Heightened Scrutiny of Director Positions By FERC AND DOJ
The Federal Energy Regulatory Commission (FERC) and the Department of Justice (DOJ) recently issued orders and statements demonstrating concerns related to director positions and potentially interlocking directorates. These actions together signal greater attention paid to the identities and affiliations of directors serving on corporate boards. Going forward, companies should carefully review the composition of their (and their upstream owners’) board of directors to confirm they are in compliance with FERC and DOJ regulatory requirements.
FERC Broadens Its Affiliate Policy to Include The Appointment of Nonindependent Directors
On 20 October 2022, FERC issued a pair of orders that signal a significant change in its policy on affiliates for the electric industry. FERC’s regulations under the Federal Power Act state that entities with less than 10% of common ownership, or where one entity holds less than a 10% ownership in voting securities of another entity, are subject to a rebuttable presumption that they are not affiliates. In the face of concerns raised by Public Citizen, Inc. about activist investors escaping regulatory oversight, FERC announced a new affiliation policy that would overcome this rebuttable presumption. Under this new FERC policy, a person (no matter the level of ownership, control, or holdings of voting securities) will be considered an affiliate of a FERC-jurisdictional public utility if such person has appointed a nonindependent director to a company in the utility’s upstream ownership chain.
In Evergy Kansas Central, Inc.,1 the executive chairman of an activist hedge fund, Bluescape Energy Partners, LLC (Bluescape), took a nonindependent director seat on the board of directors of Evergy, Inc. (Evergy). Evergy was the parent company of several FERC-jurisdictional public utilities (collectively, the Evergy MBR Sellers). Based on this relationship, FERC found that Bluescape was deemed an affiliate of each Evergy MBR Seller for FERC purposes. FERC made this finding even though a Bluescape affiliate owned only 1.1% of Evergy’s outstanding shares of common stock.
As FERC explained:
Board membership confers rights, privileges, and access to non-public information, including information on commercial strategy and operations. Where an investor’s own officer or director, or other appointee accountable to the investor, is appointed to the board of a public utility or holding company that owns public utilities, the investor itself will have those rights, privileges, and access, and thus the authority to influence significant decisions involving the public utility or public utility holding company. Accordingly, we find that, where an investor’s non-independent director, such as its own officer or director, or other appointee accountable to the investor, is appointed to the board of a public utility or public utility holding company, that appointment functions to rebut the presumption of lack of control under section 35.36(a)(9)(v).2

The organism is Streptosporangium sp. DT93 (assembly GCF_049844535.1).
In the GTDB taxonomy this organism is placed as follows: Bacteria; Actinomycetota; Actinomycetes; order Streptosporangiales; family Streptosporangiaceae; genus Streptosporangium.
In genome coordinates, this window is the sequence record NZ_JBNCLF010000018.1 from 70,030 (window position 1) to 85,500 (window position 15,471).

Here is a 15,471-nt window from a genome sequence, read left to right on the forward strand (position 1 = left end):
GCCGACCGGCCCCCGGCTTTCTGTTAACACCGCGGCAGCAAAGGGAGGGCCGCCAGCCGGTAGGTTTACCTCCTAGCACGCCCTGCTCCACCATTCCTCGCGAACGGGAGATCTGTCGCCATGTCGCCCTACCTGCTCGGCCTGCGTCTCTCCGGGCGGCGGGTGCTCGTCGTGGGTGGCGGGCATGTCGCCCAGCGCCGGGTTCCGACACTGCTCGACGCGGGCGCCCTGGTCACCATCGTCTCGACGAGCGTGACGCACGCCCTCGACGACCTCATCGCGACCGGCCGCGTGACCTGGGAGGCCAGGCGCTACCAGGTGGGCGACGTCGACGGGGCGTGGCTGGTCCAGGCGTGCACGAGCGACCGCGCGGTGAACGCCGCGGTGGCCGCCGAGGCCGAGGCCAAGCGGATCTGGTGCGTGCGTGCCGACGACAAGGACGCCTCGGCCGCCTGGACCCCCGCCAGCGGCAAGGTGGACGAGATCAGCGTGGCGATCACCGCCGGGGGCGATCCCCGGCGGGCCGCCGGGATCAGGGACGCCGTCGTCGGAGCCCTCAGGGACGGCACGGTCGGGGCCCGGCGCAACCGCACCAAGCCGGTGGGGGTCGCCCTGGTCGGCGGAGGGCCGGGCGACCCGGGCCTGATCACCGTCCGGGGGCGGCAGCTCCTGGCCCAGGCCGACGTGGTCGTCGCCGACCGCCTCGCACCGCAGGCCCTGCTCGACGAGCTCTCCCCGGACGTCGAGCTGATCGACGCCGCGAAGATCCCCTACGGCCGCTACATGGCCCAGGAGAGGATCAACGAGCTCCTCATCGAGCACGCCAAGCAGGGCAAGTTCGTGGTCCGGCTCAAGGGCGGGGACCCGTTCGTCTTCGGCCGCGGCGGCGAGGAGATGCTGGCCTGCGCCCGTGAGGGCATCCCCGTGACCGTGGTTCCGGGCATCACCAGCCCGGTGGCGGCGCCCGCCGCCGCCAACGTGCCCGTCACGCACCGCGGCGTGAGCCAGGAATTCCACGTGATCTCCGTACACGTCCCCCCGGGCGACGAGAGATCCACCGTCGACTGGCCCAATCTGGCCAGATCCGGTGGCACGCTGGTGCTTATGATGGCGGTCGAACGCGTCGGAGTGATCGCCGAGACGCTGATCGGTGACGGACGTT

Whether a director is independent or not was crucial to FERC’s analysis. FERC limited its expanded affiliation policy to the appointment of nonindependent directors. While FERC acknowledged that another hedge fund, Elliot Management Corp. (Elliot), had similar investment arrangements in Evergy as did Bluescape, FERC focused on the difference in boards of directors’ appointments in finding only Bluescape to be an affiliate of the Evergy MBR Sellers. Elliot (the nonaffiliate) appointed two independent directors to the Evergy board of directors, whereas Bluescape (the affiliate) appointed one nonindependent director to the Evergy board of directors.
This expanded affiliation policy will affect a FERC-jurisdictional public utility’s market power analyses—potentially linking together companies and accompanying assets considered previously to be unaffiliated. Along with launching the relational market-based rate database by FERC earlier this year, this policy is part of a broader FERC effort to better track relationships between entities in the electric power sector. To ensure they comply with this new FERC affiliation policy, public utilities should evaluate the composition of their upstream owners’ boards of directors, both now and on an ongoing basis. Public utilities will need to determine if they must report any additional affiliations to FERC or have any additional FERC compliance obligations, such as needing FERC’s preapproval under Section 203 of the Federal Power Act,3 which are triggered by proposals for certain nonindependent board of directors’ appointments.